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Volume 11, Number 6—June 2005

Research

International Salmonella Typhimurium DT104 Infections, 1992–2001

Morten Helms*Comments to Author , Steen Ethelberg*, Kåre Mølbak*, and the DT104 study group
Author affiliations: *Statens Serum Institut, Copenhagen, Denmark

Main Article

Table 1

Number of patients with culture-confirmed, nontyphoidal Salmonella infection and percentage S. Typhimurium, international DT104 survey, 1992–2001

Subregion/country Nontyphoidal Salmonella infections (% S. Typhimurium)
1992–1993 1994–1995 1996–1997 1998–1999 2000–2001 2001 pop. (IST)*
Northern Europe
England + Wales 62,005 (16.4) 59,725 (20.5) 61,579 (16.8) 41,260 (13.2) 31,309 (15.1) 53 (3.9)
Ireland 1,152 (65.6) 1,147 (36.5) 3.8 (3.9)
Scotland 5,911 (20.1) 6,076 (21.6) 6,615 (19.8) 3,988 (16.0) 3,291 (17.8) 5.1 (5.0)
Denmark 7,184 (34.5) 7,923 (28.0) 8,273 (21.1) 7,148 (17.7) 5,257 (19.5) 5.4 (10.9)
Finland† 6,770 (13.0) 6,070 (14.1) 5,615 (16.9) 5,536 (12.4) 5,358 (10.4) 5.2 (5.0)
Latvia 1,048 (54.2) 1,965 (41.9) 1,393 (29.0) 1,830 (23.1) 1,664 (9.3) 2.4 (2.8)
Norway† 2,181 (18.1) 2,386 (13.3) 2,632 (16.4) 2,933 (14.9) 3,394 (13.5) 4.5 (4.9)
Sweden† 5,296 (17.5) 11,249 (13.3) 10,479 (11.5) 11,398 (13.8) 11,119 (14.1) 8.9 (8.3)
Western Europe
Austria 11,337 (10.0) 19,790 (5.5) 18,278 (5.2) 16,918 (4.7) 15,135 (5.6) 8.3 (5.6)
Belgium 21,231 (34.7) 22,048 (31.9) 26,247 (26.2) 30,288 (21.7) 25,153 (20.6) 10.3 (23.0)
Germany‡ 335,813 (17.1) 248,507 (21.9) 215,524 (26.4) 183,697 (27.1) 163,327 (26.2) 82.2 (8.4)
Luxembourg 490 (27.8) 447 (17.4) 555 (22.5) 652 (22.9) 701 (23.8) 0.44 (19.8)
Netherlands 5,388 (36.2) 5,955 (26.2) 5,445 (32.8) 4,393 (31.1) 4,141 (31.8) 16.0 (6.9)
Switzerland§ 2,374 (10.2) 7.2
Eastern Europe
Czech Republic 85,097 (6.8) 103,342 (2.6) 88,421 (2.3) 95,323 (2.1) 73,529 (1.9) 10.3 (5.3)
Hungary 14,138 (15.0) 11,398 (12.6) 8,188 (20.2) 8,480 (10.7) 10.0 (5.5)
Southern Europe
Greece 1,198 (13.4) 1,514 (14.5) 1,315 (18.2) 1,091 (24.3) 1,947 (20.5) 10.9 (13.4)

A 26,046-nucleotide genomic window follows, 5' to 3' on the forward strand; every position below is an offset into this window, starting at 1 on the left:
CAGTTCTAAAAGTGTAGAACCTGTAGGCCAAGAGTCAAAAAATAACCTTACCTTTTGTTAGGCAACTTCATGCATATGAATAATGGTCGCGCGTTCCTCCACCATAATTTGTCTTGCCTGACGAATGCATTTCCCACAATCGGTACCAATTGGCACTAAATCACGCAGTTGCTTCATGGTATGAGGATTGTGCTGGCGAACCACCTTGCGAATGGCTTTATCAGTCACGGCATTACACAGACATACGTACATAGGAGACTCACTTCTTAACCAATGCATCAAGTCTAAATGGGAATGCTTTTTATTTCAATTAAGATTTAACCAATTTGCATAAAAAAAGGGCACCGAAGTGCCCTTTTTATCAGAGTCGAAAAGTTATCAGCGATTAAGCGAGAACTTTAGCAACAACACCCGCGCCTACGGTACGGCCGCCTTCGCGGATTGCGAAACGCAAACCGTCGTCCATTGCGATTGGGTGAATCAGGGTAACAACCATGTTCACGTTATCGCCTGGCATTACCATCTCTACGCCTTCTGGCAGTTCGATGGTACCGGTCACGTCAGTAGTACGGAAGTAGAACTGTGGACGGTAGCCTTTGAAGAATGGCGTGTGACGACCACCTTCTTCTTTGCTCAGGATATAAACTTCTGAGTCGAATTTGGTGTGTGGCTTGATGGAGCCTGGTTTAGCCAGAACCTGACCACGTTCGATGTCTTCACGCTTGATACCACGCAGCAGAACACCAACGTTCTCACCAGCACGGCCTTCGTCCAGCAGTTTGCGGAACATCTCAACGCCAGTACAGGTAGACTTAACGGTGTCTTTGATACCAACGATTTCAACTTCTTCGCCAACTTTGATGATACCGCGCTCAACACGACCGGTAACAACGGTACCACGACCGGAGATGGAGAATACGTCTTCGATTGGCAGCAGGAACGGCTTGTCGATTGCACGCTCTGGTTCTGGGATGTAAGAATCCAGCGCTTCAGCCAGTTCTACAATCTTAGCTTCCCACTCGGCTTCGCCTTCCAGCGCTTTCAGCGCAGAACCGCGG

Malta 546 (20.1) 518 (26.6) 236 (19.1) 390 (3.6) 135 (34.8) 0.40 (9.0)
Spain¶ 6,374 (25.9) 7,188 (29.0) 8,847 (32.9) 10,806 (25.6) 13,379 (21.1) 39.8 (3.5)
Israel# 15,337 (10.7) 13,674 (8.1) 10,168 (27.2) 9,875 (16.8) 9,353 (15.0) 6.4 (11.4)
North America
Canada 14,863 (19.2) 13,645 (20.3) 14,596 (23.0) 16,028 (21.0 12,493 (20.9) 31.0 (4.9)
USA 71,605 (22.6) 78,723 (22.5) 73,643 (25.3) 66,753 (25.3) 63,697 (22.1) 281.4 (2.6)
Caribbean region 687 (22.1) 786 (22.8) 379 (10.6) 7.1 (0.3)
Brazil 2,276 (10.5) 7,500 (2.7) 11,832 (1.5) 10,511 (3.8) 15,455 (4.8) 171.8 (0.3)
South Africa 1,341 (51.3) 43.6 (1.2)
Eastern Asia
Japan 18,385 (8.4) 22,406 (6.1) 27,260 (2.8) 23,359 (3.2) 11,889 (5.3) 127.4 (0.2)
Republic of Korea 1,918 (37.4) 1,567 (32.0) 2,314 (18.7) 3,548 (15.9) 2,404 (11.3) 48.8 (0.3)
Oceania
Australia 9,496 (28.1) 11,794 (35.2) 13,229 (40.2) 15,104 (35.2) 13,053 (38.9) 19.4 (13.7)
New Zealand 2,579 (56.2) 3,137 (58.3) 2,658 (56.6) 4,472 (63.1) 4,517 (64.7 3.9 (42.7)

*pop., population ×106; IST, incidence of S. Typhimurium per 105 population.
†Most patients in these countries were infected abroad.
‡Data on S. Typhimurium and incidence are based on data from the new federal states of Germany and the city of Berlin.
§Submission of strains for serotyping at the central laboratory was not compulsory in Switzerland at the time of data collection. As a result an incidence rate for Switzerland is not presented.
¶Incidence is based on data from 2000.
#According to the United Nations classification, Israel belongs to the western Asian region. In this study, Israel has been grouped with southern European countries.

Main Article

1Data for this survey were contributed by the DT104 study group, which consisted of the following: Diane Lightfoot and J. Powling, Australia; Christian Berghold and Christian Kornshober, Austria; Ingrid Wybo, J.M. Collard, and C. Godard, Belgium; Dalia dos Prazeres Rodrigues, Eliane Moura Falavina dos Reis, and Erica L. Fonseca, Brazil; Kathryn Doré, James Flint, Frank Pollari, Rafiq Ahmed, and Walter Demczuk, Canada; James Hospedales, Denise Clarke, and Michelle Nurse-Lucas, Caribbean Region; Renata Karpiskova, The Czech Republic; Peter Gerner-Smidt, Denmark; Noël Gill, Sarah O'Brien, and John Threlfall, England and Wales; Anja Siitonen and Susanna Lukinmaa, Finland; Wolfgang Rabsch, Germany; Panayotis T. Tassios, Leonidas S. Tzouvelekis, and Takis Panagiotopoulos, Greece; Judit Pàszti and Noelni Nógrády, Hungary; Barbara Foley, Martin Cormican, and Paul McKeown, Ireland; Nahum Andorn and Ruti Yishai, Israel; Haruo Watanabe and Hidemasa Izumiya, Japan; Bok Kwon Lee and Shukho Kim, Republic of Korea; J. Selga and J. Jansone, Latvia; Joel Mossong and François Schneider, Luxembourg; Julie Haider and Paul Cuschieri, Malta; Wilfrid van Pelt, Netherlands; Helen Heffernan and Carolyn Nicol, New Zealand; Karin Nygård and Trine Lise Stavnes, Norway; B.L. Cherkasskiy, Russian Federation; Lynda Browning and John Coia, Scotland; Karen Helena Keddy and Tersia Kruger, Republic of South Africa; Miquel Anger Usera, Spain; Agneta Olsson, Sweden; Patrick Boerlin, Switzerland; Timothy Barrett, Frederick J. Angulo, and Jennifer E. Stevenson, USA.

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